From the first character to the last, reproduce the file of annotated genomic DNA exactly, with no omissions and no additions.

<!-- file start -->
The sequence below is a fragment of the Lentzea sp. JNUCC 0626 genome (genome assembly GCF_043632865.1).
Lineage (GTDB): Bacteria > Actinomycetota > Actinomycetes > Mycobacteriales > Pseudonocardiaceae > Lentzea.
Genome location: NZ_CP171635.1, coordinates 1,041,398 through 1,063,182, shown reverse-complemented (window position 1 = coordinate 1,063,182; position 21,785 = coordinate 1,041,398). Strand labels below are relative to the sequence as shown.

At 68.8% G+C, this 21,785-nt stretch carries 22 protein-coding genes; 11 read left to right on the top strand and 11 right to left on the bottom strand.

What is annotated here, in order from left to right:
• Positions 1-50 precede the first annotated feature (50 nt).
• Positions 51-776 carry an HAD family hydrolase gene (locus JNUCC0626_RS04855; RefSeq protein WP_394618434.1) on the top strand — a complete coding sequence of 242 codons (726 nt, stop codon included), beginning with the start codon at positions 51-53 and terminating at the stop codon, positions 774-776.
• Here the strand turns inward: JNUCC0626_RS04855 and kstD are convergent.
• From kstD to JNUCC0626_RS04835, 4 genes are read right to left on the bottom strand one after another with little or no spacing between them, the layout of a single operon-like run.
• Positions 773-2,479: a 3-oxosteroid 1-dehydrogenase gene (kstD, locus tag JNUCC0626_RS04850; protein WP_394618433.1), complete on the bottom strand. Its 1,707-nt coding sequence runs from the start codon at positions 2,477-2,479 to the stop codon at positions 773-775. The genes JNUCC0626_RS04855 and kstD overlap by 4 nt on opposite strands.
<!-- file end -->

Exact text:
The sequence below is a fragment of the Lentzea sp. JNUCC 0626 genome (genome assembly GCF_043632865.1).
Lineage (GTDB): Bacteria > Actinomycetota > Actinomycetes > Mycobacteriales > Pseudonocardiaceae > Lentzea.
Genome location: NZ_CP171635.1, coordinates 1,041,398 through 1,063,182, shown reverse-complemented (window position 1 = coordinate 1,063,182; position 21,785 = coordinate 1,041,398). Strand labels below are relative to the sequence as shown.

At 68.8% G+C, this 21,785-nt stretch carries 22 protein-coding genes; 11 read left to right on the top strand and 11 right to left on the bottom strand.

What is annotated here, in order from left to right:
• Positions 1-50 precede the first annotated feature (50 nt).
• Positions 51-776 carry an HAD family hydrolase gene (locus JNUCC0626_RS04855; RefSeq protein WP_394618434.1) on the top strand — a complete coding sequence of 242 codons (726 nt, stop codon included), beginning with the start codon at positions 51-53 and terminating at the stop codon, positions 774-776.
• Here the strand turns inward: JNUCC0626_RS04855 and kstD are convergent.
• From kstD to JNUCC0626_RS04835, 4 genes are read right to left on the bottom strand one after another with little or no spacing between them, the layout of a single operon-like run.
• Positions 773-2,479: a 3-oxosteroid 1-dehydrogenase gene (kstD, locus tag JNUCC0626_RS04850; protein WP_394618433.1), complete on the bottom strand. Its 1,707-nt coding sequence runs from the start codon at positions 2,477-2,479 to the stop codon at positions 773-775. The genes JNUCC0626_RS04855 and kstD overlap by 4 nt on opposite strands.